I've been servicing my car in Bay Ridge for at least a decade, and only just now discovered that there's a park a few blocks away.
The location of John J. Carty Park, affectionately known as "JJ Carty," under the Verrazano Bridge feeder ramps doesn't make for a pastoral landscape. But its history is tied to the great bridge's, as the Parks Department asserts: "The Triborough Bridge and Tunnel Authority developed both the Verrazano Narrows Bridge (1965) and this park concurrently thanks to a 1956 federal grant."
It's also known as Rubber Park because, according to Wikipedia, it was one of the first city parks with rubber matting under the children's play areas. (Not for the other reason any number of city parks could be called that.)
Rubber matting probably isn't needed under the Fort Hamilton Senior Recreation Center, which is in the southern tip of the park by 100th Street.
John J. Carty, who lived nearby, was a longtime First Deputy City Comptroller, and not to be confused with engineer and inventor John J. Carty, though the latter also had a New York City connection, becoming Chief Engineer of the Metropolitan Telephone and Telegraph Company in 1889.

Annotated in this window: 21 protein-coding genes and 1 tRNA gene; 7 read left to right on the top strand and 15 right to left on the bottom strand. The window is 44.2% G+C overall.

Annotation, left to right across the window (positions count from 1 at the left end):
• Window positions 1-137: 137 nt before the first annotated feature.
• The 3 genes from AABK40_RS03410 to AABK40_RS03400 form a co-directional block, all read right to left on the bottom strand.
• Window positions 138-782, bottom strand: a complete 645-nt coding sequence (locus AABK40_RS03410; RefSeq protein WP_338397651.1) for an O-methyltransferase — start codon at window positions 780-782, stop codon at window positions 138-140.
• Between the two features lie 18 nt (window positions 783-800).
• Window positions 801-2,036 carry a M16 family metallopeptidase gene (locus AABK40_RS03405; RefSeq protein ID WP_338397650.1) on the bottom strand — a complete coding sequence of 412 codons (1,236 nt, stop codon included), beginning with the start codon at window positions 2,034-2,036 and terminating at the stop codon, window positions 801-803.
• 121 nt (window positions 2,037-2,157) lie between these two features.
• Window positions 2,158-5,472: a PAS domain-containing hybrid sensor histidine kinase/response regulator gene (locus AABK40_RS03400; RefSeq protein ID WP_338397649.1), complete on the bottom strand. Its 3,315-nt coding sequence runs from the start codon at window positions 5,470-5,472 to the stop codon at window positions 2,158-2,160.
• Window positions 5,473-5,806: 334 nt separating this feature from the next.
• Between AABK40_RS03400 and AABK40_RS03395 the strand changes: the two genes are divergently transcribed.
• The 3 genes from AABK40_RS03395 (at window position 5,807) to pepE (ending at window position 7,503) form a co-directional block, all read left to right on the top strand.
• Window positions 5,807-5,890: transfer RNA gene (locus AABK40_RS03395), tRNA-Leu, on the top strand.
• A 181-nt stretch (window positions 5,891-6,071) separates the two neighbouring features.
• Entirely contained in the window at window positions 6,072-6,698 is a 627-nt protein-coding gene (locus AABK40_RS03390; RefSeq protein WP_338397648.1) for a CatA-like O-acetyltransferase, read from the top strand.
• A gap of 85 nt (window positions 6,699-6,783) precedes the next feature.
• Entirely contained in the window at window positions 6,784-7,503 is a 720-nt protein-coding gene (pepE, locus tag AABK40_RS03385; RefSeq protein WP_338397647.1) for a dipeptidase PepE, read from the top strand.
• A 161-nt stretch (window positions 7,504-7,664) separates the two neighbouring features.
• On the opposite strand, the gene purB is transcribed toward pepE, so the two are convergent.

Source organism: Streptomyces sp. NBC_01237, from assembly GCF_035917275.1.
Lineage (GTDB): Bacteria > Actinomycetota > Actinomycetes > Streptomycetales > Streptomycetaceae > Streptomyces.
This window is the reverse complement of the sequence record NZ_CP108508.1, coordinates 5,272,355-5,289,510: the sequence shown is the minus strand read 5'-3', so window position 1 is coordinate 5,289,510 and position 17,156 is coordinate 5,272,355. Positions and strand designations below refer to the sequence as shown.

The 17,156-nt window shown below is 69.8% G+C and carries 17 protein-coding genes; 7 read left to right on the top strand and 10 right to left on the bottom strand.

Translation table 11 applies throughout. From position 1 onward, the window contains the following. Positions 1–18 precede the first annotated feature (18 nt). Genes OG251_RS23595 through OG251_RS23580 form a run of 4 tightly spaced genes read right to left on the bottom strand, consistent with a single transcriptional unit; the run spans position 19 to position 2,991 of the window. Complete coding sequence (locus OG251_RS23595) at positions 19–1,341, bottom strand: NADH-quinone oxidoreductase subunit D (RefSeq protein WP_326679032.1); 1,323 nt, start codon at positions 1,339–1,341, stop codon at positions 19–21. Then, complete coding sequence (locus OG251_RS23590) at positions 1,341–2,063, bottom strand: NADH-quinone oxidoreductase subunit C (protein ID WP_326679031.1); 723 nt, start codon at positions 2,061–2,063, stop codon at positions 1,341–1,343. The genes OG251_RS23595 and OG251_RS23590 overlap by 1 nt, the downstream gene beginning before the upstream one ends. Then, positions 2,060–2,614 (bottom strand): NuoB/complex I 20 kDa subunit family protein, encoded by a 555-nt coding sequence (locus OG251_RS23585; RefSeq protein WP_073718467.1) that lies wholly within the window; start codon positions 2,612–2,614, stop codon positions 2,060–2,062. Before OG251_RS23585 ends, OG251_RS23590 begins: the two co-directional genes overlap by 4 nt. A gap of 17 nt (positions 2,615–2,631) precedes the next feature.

The park is really a row of separate spaces devoted to different activities. The best greenery comes from some lush trees just outside the park's northern end. Are these hickory trees? Ash? If anyone knows, please leave a comment below.
A peaceful sitting area contains a monument to the explorer Giovanni da Verrazano himself.
The lawns are thin and parched-looking right now, but the water jet was spraying enthusiastically on a happy toddler. After sinking into a state of relative neglect for awhile, JJ Carty got a bit of a touch-up during a recent spruce-up event.
Step south, and an expanse of barren concrete sweeps up to a bridge ramp.
The tennis courts are not terribly well maintained – their Global Tennis Network listing has a blank space after "amenities" – but they look usable.
The farther south you go, the bleaker things look. If I'd approached from the lower end and walked up, this post might have a different aesthetic arc, even with the exact same photos.
In any case, given the location, it's nice there's a park here at all.